Natural Beauty

By on Jul 28, 2017 in Wildflowers |

I took a few pictures on the Muskegon River the other evening. Natural beauty is all around us. 

Water means Life

By on Sep 1, 2015 in General |

Accessible clean water is vital for both us and our plants. We often take it for granted where we live. In other parts of the world however that is not the case. Finding usable water becomes a matter of life or death and is a daily struggle. Like all living things, plants can get by without food for much longer than they can without water. In fact, 80 to 95 percent of a plant is made up of water, which it uses to replace water lost to evaporation and to assist with photosynthesis. Water affects a plants growth, its resistance to insects and disease and its overall vigor. Proper watering is essential if you want your plants to thrive. Because the plant transpires around 97 percent of the water it absorbs, its main task is to maintain the internal water flow or pressure so that the plant may remain stable and sufficiently supplied. Water is life and here in West Michigan we are fresh...

H2O

By on Jun 9, 2014 in General, Welcome |

Every day I drink a lot of tap water without giving it a thought. I wet my “plants” with water from the hose expecting it to be there so my hydrangeas don’t wilt. I’ve always lived close to Lake Michigan and the Great Lakes here in Michigan. As a gardener and a runner, water is important to me, but I am so blessed with it I often take for granted the plentiful resource it is at my disposal. I was reading the other day that, of the world’s total water supply, over 96 percent is saline. And, of the total freshwater, over 68 percent is locked up in ice and glaciers with an other 30 percent of freshwater in the ground. Those are amazing statistics if what I read is true. Of course everyone would agree that every child deserves clean water. Yet I’ve come to learn that more than 1,000 children a day die from unsafe water… more than from AIDS and...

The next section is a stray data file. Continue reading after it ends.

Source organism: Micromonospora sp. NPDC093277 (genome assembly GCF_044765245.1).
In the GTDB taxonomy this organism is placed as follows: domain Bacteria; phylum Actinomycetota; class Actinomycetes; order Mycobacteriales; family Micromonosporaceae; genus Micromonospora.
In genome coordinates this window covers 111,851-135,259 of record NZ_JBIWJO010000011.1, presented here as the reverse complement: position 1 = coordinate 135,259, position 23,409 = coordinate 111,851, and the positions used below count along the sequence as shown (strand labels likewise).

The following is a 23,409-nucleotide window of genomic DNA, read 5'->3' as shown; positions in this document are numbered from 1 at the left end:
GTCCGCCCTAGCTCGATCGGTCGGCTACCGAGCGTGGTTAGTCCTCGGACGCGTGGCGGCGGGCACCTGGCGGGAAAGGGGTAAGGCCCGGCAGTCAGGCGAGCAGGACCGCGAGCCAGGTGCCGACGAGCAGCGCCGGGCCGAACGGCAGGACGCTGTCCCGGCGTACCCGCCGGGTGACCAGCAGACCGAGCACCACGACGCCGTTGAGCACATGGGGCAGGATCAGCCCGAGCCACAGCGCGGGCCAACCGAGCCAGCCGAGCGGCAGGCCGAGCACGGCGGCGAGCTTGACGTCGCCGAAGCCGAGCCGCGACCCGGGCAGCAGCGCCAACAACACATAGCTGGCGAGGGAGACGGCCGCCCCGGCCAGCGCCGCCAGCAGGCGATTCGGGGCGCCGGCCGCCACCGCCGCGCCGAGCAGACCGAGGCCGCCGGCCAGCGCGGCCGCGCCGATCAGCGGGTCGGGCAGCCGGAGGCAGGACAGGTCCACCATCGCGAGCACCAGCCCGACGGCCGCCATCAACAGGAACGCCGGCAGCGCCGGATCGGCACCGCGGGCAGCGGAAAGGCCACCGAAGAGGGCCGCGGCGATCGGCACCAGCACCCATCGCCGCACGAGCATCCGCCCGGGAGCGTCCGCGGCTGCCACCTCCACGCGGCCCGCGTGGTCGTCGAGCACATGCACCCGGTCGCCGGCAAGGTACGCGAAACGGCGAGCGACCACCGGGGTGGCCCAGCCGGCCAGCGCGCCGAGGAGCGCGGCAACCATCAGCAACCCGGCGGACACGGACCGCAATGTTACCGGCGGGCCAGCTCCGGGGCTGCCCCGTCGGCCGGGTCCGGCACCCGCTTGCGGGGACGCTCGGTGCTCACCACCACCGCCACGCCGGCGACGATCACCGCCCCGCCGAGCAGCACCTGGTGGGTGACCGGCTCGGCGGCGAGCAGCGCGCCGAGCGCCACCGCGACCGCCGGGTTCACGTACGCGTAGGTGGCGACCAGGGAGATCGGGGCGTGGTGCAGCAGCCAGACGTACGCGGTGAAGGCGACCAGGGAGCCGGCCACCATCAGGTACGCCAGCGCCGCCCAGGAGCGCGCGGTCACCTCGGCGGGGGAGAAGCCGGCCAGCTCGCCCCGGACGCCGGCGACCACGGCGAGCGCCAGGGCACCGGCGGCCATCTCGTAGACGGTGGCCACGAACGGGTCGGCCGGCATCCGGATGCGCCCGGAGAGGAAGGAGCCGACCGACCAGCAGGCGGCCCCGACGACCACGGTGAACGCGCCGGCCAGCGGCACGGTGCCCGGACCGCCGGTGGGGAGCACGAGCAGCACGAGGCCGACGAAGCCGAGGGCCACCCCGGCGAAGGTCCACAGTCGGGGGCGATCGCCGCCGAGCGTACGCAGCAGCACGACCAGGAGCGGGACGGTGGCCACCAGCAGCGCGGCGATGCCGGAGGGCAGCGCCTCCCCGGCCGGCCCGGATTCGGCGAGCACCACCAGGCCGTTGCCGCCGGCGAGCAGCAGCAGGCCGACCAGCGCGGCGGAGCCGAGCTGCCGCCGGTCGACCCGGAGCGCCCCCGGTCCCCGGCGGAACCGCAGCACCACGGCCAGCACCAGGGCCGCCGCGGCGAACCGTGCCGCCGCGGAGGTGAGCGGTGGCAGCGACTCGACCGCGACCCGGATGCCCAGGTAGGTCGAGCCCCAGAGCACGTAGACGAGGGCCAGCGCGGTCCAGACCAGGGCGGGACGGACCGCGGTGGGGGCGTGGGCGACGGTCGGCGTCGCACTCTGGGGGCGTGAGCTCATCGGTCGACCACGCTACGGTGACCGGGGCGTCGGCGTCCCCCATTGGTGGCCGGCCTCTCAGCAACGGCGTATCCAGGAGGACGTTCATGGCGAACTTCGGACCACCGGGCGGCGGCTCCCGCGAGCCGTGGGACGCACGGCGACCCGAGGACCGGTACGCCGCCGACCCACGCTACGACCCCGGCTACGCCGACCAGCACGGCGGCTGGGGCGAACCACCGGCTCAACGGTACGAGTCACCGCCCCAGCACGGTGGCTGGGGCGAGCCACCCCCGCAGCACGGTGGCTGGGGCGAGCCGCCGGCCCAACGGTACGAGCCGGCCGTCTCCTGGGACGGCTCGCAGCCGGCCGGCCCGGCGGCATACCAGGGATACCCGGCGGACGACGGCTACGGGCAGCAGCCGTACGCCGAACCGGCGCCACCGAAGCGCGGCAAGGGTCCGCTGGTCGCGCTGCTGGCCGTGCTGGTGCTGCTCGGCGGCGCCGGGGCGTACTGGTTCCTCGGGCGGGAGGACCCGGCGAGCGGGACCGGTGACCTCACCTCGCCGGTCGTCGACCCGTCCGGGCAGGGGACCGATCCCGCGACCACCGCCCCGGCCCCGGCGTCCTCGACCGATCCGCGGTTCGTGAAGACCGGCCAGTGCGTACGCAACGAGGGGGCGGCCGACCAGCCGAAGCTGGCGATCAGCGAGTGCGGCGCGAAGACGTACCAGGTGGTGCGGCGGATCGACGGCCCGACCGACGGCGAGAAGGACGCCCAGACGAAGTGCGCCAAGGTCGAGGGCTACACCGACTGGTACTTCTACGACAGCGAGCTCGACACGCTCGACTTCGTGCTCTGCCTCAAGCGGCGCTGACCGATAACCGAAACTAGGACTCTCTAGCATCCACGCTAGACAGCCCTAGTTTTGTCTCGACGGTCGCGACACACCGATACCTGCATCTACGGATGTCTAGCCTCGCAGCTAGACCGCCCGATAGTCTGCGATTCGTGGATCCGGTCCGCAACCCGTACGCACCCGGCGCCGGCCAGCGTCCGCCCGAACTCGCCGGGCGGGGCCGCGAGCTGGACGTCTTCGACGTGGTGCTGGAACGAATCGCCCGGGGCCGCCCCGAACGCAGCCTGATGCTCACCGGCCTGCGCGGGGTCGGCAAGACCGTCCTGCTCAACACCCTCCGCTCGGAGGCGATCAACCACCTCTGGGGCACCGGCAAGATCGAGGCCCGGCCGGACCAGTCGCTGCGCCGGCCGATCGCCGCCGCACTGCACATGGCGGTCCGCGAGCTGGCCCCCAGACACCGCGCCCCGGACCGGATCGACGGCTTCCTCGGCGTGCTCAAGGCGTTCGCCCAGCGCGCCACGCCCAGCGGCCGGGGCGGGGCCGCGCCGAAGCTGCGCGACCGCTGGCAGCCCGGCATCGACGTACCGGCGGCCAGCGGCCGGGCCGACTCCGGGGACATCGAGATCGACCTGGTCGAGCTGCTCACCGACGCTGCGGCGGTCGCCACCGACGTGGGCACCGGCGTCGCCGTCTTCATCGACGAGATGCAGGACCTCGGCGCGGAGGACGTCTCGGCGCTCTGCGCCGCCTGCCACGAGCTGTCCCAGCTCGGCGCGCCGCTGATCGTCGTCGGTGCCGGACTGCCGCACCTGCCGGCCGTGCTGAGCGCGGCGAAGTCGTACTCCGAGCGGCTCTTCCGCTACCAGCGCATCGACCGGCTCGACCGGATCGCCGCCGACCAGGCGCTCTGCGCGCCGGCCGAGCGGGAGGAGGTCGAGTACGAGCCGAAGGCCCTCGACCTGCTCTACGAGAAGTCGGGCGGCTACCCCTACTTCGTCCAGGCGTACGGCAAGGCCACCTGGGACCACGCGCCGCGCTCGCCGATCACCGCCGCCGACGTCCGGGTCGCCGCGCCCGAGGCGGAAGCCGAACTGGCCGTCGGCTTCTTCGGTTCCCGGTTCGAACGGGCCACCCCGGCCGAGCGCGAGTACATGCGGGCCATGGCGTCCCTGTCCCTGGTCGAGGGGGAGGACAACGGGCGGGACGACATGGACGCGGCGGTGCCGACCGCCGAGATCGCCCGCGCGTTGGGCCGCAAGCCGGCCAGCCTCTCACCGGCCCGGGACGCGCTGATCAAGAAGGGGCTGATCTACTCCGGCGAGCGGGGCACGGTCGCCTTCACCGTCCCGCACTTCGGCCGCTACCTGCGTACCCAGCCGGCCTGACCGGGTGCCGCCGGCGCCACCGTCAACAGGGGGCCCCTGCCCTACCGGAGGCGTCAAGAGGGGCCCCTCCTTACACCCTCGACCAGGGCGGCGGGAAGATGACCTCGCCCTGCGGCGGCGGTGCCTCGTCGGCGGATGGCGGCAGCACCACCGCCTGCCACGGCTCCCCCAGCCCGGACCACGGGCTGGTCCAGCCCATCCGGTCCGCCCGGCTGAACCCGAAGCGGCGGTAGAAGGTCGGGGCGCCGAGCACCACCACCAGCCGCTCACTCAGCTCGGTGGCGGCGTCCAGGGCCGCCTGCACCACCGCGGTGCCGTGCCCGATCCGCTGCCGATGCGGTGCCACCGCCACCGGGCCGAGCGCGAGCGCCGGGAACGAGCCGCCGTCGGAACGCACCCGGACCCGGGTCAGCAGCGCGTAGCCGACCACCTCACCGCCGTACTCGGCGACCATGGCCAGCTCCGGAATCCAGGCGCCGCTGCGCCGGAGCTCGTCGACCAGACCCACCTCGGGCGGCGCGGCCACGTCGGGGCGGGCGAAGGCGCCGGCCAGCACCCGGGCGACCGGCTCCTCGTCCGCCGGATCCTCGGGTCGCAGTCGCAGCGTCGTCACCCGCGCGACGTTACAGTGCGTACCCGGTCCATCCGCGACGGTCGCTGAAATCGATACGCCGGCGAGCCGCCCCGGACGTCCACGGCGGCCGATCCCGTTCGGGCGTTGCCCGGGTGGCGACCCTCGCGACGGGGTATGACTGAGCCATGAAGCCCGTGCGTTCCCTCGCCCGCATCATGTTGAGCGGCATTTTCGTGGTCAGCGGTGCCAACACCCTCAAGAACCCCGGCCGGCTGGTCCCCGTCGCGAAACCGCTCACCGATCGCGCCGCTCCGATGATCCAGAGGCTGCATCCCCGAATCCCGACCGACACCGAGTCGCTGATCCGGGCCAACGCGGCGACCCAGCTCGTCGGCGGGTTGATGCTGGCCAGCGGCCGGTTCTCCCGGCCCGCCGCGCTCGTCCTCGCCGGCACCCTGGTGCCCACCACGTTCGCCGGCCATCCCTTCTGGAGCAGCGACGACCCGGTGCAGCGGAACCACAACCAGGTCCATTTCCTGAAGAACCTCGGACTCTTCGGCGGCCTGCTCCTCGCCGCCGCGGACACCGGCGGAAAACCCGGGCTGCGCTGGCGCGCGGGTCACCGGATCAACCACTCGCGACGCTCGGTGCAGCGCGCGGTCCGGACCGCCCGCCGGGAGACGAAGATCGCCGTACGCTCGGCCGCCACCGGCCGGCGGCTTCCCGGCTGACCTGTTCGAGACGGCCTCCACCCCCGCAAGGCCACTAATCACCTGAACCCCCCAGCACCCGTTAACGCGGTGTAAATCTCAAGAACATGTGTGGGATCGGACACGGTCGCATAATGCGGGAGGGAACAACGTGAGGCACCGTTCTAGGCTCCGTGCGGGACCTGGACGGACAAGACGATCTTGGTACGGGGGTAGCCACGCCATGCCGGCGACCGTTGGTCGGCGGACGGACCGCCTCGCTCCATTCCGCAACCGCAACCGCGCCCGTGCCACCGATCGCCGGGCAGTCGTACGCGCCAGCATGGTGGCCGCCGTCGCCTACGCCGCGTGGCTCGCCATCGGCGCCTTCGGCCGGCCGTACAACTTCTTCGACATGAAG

Living on the “Hedge”

By on Jul 17, 2012 in Summer |

I remember the summer of 1988. Built an above ground pool that summer. A very hot and dry summer just like this year. I remember coming home from work one afternoon and there were so many people in the pool I wouldn’t have been able to fit a leg in the water if I tried. The summer of 2012 feels like 1988 to me. The lawns are just like they were then, a toasty golden brown with shrubs and trees living on the “hedge” looking stressed.   Trees and shrubs need your attention right now with some trickle or deep watering. This is especially true for spring plantings this year without well established root systems. Be watching for wilting or curling leaves. Some older established trees are showing leaf scorch just like they did in the summer of 1988. It’s not just the heat and drought, but wind adds to the problems increasing the rate of transpiration in foliage....

Make your Christmas “Greens” come true!

By on Dec 3, 2011 in Christmas |

When it comes to your Christmas tree it’s not much different than a tree in your landscape…..it needs “re-hydration” when nature calls so to speak. Foliage or in this case needles transpire like people perspire when things warm up. In the case of an evergreen they’ll transpire indoors when you turn up the heat. Due to a decrease in hydrostatic water pressure in the needles as they transpire the tree “pulls” water upward through the xylem to re-hydrate the tree. The same applies to trees and plants in your landscape. The big difference of course is that the Christmas tree in your living room has no roots to reach out. You have to reach out and provide the water to your tree so the “FMC” does not drop to unacceptable levels at which point “yule” have to reach for a vacuum cleaner. FMC is Foliage Moisture Content. Make a...